Some Things May Seem Inconsequential, but They Make Life Better
Recently, as I was lumbering around my house and my eyes started spinning in their sockets from seeing the exact same things every day (due to the community quarantine), I have been asking myself a lot about why I do the little things I do. Why must I arrange the pillows on the sofa according to the prints on the pillows? Why do I arrange the files on my computer so carefully? Why is it that even if something as small as arranging the pens and pencils in my organizer seems so inconsequential, I still do it?
This past year, we weren’t able to do things that were so normal before. They were so normal, I thought I could do them forever. I could no longer travel, or go outside to attend school and work, of course. I also couldn’t celebrate holidays with other people in the same way. I couldn’t barge in my friends’ houses anytime I wanted.
I also lost some of the little things that I do every day.
I was barely able to experience opening and closing the door of my shoe cabinet this year. I stayed at home all day, every single day (for 8 months or more. My city has the longest lockdown in the world). I didn’t experience punching holes in the stationery we would use for writing our teachers’ day letters. I didn’t experience shutting our classroom door as it vehemently fought to stay open every time the wind blew.
So, why do I still do the little things that I do, even if they seem inconsequential? Firstly, it is because they make life better. These little things add up, and then add up a little more, so that each day becomes a tiny bit easier and brighter.
The world will still turn even if the pillows on the sofa are a little bit lopsided. The moon will still reflect the sun’s light even if my pens and pencils are quite messy. However, when I fix these things, they make my life a bit better. They are part of my everyday routine.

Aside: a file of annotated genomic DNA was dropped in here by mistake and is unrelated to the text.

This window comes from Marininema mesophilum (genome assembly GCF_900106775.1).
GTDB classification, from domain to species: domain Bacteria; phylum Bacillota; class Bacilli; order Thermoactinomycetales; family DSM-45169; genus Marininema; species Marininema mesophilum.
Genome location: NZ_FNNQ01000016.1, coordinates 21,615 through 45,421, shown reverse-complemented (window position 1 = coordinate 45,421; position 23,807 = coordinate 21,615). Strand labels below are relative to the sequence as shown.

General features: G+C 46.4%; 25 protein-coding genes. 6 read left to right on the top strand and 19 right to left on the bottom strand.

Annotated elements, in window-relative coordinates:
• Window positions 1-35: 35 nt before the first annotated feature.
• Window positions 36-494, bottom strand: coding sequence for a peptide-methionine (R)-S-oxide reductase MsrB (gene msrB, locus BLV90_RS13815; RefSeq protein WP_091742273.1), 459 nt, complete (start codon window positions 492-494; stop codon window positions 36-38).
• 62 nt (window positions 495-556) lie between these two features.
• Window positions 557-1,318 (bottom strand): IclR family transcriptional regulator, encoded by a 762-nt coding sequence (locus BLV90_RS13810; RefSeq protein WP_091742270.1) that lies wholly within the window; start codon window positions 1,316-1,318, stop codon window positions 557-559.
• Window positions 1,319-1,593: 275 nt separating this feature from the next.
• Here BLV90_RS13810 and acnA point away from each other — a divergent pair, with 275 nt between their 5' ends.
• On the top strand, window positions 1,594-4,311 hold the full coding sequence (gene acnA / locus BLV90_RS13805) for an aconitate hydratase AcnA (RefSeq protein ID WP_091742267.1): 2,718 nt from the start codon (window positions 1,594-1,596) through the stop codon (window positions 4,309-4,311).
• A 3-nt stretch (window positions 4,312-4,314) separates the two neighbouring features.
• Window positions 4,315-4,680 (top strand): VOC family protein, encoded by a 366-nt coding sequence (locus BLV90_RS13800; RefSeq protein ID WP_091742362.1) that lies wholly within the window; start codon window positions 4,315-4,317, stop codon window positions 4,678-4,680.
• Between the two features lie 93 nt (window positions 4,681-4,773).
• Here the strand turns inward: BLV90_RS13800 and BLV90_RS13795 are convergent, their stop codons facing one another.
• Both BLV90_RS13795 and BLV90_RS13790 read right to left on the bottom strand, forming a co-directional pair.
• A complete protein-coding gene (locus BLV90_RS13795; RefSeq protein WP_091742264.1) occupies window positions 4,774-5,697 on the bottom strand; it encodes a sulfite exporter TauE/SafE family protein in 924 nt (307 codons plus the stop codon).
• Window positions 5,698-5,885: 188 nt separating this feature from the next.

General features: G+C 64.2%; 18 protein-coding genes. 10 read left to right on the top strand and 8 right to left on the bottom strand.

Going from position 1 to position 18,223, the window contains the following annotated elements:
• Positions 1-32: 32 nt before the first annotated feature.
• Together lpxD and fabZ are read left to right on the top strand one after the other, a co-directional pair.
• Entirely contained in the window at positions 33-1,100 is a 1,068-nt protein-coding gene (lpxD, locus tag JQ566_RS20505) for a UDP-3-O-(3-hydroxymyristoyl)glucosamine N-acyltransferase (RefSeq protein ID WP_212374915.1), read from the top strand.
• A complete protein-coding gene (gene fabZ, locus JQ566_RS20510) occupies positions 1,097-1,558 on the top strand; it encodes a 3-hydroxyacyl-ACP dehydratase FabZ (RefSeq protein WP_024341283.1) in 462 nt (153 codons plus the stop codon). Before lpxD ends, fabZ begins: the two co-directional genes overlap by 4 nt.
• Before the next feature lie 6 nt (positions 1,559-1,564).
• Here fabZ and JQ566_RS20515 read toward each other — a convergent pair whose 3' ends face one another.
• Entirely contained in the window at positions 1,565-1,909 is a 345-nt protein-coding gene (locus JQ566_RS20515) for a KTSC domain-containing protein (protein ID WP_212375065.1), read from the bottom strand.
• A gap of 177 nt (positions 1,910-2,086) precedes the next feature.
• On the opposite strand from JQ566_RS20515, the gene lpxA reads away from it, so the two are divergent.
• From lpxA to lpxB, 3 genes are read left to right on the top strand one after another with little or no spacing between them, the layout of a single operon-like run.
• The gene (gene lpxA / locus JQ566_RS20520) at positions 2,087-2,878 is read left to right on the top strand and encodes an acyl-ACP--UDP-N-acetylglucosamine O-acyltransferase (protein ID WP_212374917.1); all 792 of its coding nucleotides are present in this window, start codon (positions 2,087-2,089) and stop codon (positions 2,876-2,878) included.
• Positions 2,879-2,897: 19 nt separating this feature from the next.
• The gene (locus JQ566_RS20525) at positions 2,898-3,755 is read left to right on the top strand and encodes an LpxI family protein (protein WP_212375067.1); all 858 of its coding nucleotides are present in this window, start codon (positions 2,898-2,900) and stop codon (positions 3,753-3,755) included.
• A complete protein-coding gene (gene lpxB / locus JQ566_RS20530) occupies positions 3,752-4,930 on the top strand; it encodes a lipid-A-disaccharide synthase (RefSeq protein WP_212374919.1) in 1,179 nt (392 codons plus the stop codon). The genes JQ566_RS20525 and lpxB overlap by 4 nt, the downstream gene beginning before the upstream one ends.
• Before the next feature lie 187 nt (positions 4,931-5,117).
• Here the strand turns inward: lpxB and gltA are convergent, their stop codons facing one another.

They may seem inconsequential now, but opening my shoe cabinet and punching holes in stationery also seemed inconsequential at the time.
Secondly, I do them because my everyday routine, along with the little things that I get to do, can change at any moment. The pandemic made sure that I know nothing is set in stone and nothing will ever be certain.
Because I know that, I will appreciate these small things that I do a little more. I won’t be able to do them forever, anyway. I won’t own the same pillows forever, and I won’t have the same desk or the same pens and pencils forever. I may not live in the same house in the distant, unknown future.
Life’s Made up of Little Things by Mary R. Hartman
Life is made up of little things,
no great sacrifice or duty,
but smiles and many a cheerful word
fill up our lives with beauty.
The heartaches, as they come and go
are but blessings in disguises,
for time will turn the pages o`er
and show us great surprises.
Thank you for reading, and Happy New Year! Stay safe and healthy.